Love Of Mice and Men.

    Steinbeck writes beautifully. I just hated the story of Grapes of Wrath.
  13. Neil W

    Neil W Well-Known Member

    I would never re-read a book which I didn't like first time round. Time wasted, I still have too many other books to read.
    GNTLGNT and blunthead like this.
  14. FindingGila

    FindingGila Member

    Last summer I slowly read Under The Dome @ 20 pages a day. And I totally enjoyed the experience.

    Now, when I'm waiting to start a new book, I pull out Under The Dome. Not because I'm curious of the ending anymore, but simply because I enjoy reading SK's writing style, as each and every chapter stands up on it's own.
  15. Rrty

    Rrty Well-Known Member

    On the subject of King rewriting his books...you know, that's a fascinating idea. Hollywood remakes movies...why can't books be remade?

    Here's the business model: Stephen King has another writer rewrite, say, "Carrie." The writer knows the basic tale, just writes the book again. King collects the bulk of the royalties, the books are reintroduced to the public, etc.

    As crass as that may sound, think of this: King could actually help out writers he likes. Imagine a lot of writers who have slogged it out in the magazine markets and mid-list shelves...think of, as an example, the usual suspects of Cemetery Dance. Perhaps King picks some of them to rewrite a select few. Maybe someone like Brian Freeman tackles "Cujo." Bev Vincent writes a new version of "Thinner." Think of how these great tales could be updated with technologies of today taking the plots in obligatory new directions (imagine "'Salem's Lot" in the era of Facebook and the iPad).

    Thoughts on such a thought experiment...?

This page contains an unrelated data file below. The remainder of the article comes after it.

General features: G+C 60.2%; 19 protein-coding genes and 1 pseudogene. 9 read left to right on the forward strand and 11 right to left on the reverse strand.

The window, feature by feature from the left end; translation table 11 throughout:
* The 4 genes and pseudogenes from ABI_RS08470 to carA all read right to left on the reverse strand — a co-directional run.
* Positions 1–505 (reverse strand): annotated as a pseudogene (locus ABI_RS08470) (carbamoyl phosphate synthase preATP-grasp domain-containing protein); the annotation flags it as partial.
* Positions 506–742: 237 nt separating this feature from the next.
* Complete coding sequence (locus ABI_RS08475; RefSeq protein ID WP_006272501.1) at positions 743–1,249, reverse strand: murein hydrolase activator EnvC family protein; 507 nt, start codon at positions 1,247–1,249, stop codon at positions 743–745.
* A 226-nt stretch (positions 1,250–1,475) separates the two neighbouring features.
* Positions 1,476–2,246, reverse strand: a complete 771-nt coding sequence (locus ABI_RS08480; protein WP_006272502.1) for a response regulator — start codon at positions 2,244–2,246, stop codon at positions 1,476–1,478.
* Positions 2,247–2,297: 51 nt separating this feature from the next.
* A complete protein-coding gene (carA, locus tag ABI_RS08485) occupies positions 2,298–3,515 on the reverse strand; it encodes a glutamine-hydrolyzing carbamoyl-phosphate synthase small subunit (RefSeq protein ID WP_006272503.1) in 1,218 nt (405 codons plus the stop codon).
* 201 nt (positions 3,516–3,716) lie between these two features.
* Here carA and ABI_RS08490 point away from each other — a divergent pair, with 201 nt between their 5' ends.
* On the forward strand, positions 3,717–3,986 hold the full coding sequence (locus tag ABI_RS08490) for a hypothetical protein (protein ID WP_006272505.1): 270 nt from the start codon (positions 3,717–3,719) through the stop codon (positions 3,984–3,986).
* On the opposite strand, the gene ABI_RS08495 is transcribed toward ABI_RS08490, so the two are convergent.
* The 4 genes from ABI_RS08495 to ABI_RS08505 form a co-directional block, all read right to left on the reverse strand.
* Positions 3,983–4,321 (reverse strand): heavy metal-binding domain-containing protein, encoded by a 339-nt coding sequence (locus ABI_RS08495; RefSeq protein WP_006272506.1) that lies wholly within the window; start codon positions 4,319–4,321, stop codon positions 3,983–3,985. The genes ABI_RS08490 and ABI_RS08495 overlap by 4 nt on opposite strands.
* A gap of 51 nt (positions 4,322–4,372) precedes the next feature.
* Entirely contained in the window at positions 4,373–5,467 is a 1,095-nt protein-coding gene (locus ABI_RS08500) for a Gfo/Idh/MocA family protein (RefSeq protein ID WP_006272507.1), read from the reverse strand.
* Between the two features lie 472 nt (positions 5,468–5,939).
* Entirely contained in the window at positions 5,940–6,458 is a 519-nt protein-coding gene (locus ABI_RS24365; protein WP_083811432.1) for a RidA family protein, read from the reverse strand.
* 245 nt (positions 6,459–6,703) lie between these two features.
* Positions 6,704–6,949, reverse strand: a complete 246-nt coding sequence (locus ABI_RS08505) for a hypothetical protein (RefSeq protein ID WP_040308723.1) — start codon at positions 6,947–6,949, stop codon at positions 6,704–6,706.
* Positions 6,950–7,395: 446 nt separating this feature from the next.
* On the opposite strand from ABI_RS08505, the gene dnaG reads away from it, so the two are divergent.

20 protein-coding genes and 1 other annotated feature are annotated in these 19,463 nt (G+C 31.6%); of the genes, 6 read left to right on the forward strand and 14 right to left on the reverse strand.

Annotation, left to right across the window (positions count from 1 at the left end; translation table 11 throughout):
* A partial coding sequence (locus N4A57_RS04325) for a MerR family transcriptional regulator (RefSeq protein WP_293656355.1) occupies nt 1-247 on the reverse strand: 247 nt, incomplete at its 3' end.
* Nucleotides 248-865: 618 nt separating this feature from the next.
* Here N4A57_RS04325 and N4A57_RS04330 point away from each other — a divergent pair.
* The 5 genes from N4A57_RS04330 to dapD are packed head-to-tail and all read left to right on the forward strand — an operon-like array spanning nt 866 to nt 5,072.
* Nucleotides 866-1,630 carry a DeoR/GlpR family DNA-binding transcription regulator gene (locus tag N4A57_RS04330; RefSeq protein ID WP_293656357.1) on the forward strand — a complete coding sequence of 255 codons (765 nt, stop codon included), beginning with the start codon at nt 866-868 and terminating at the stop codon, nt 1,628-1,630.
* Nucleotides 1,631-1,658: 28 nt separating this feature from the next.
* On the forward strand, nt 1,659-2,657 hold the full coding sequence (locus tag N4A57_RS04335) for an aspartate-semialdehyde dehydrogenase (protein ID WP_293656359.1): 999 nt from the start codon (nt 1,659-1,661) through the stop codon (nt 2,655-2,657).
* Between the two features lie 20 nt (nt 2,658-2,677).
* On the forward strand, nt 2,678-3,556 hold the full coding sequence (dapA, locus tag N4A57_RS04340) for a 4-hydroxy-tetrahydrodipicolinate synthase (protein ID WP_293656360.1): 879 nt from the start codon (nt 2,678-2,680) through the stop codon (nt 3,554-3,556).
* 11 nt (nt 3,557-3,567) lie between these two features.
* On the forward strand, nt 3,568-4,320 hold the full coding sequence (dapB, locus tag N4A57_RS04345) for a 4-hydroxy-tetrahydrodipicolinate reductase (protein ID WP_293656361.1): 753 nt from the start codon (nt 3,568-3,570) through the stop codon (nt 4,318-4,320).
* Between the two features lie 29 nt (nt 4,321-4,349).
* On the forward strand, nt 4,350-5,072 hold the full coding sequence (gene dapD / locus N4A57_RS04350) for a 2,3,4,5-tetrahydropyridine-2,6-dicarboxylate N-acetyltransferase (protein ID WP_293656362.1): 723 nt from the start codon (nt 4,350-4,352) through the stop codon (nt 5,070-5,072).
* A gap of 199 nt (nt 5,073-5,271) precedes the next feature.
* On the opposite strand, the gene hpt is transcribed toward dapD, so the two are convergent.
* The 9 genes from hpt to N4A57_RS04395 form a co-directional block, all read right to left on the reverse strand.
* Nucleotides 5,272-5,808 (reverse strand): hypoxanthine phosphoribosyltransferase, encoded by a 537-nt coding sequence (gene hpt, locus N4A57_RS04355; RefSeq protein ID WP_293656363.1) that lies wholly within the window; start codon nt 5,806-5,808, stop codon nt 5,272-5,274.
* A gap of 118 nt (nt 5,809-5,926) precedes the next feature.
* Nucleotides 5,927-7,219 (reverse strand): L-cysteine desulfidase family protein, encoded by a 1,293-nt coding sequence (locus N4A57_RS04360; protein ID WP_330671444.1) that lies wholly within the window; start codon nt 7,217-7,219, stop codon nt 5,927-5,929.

GNTLGNT, blunthead and Neesy like this.
  16. FindingGila

    FindingGila Member

    "Thoughts on such a thought experiment...?"

    Me thinks; if it's not broke, don't fix it.
    GNTLGNT, blunthead and Neesy like this.
  17. FlakeNoir

    FlakeNoir Original Kiwi© SKMB® Moderator

    I think Stephen appreciates the originality in stories, I'm pretty sure this concept would probably make his toes curl... :biggrin2:
    GNTLGNT, blunthead and Neesy like this.
  18. fushingfeef

    fushingfeef Uber-in-waiting

    I find that listening to audiobooks while commuting are an excellent way to re-read favorite King books! You can relax and let the narrator just carry you away. Time slips away and your eyes don't get tired like when you're reading a paper book! The only problem is stopping listening once you've arrived at your destination!
    GNTLGNT, blunthead, Spideyman and 2 others like this.
  19. Kati33

    Kati33 Well-Known Member

    This is how I've been doing a lot of re-reading as well. And I've been known to drive around the block a couple of extra times as needed... On my short list of re-reads are Cell, Lisey's Story and Pet Sematary. Hubby is one of those who doesn't re-read and doesn't understand why I do.
    GNTLGNT, blunthead, Neesy and 2 others like this.
  20. fushingfeef

    fushingfeef Uber-in-waiting

    Just picked up Mr. Mercedes on audiobook at the library for a re-read.
    GNTLGNT, blunthead, Neesy and 2 others like this.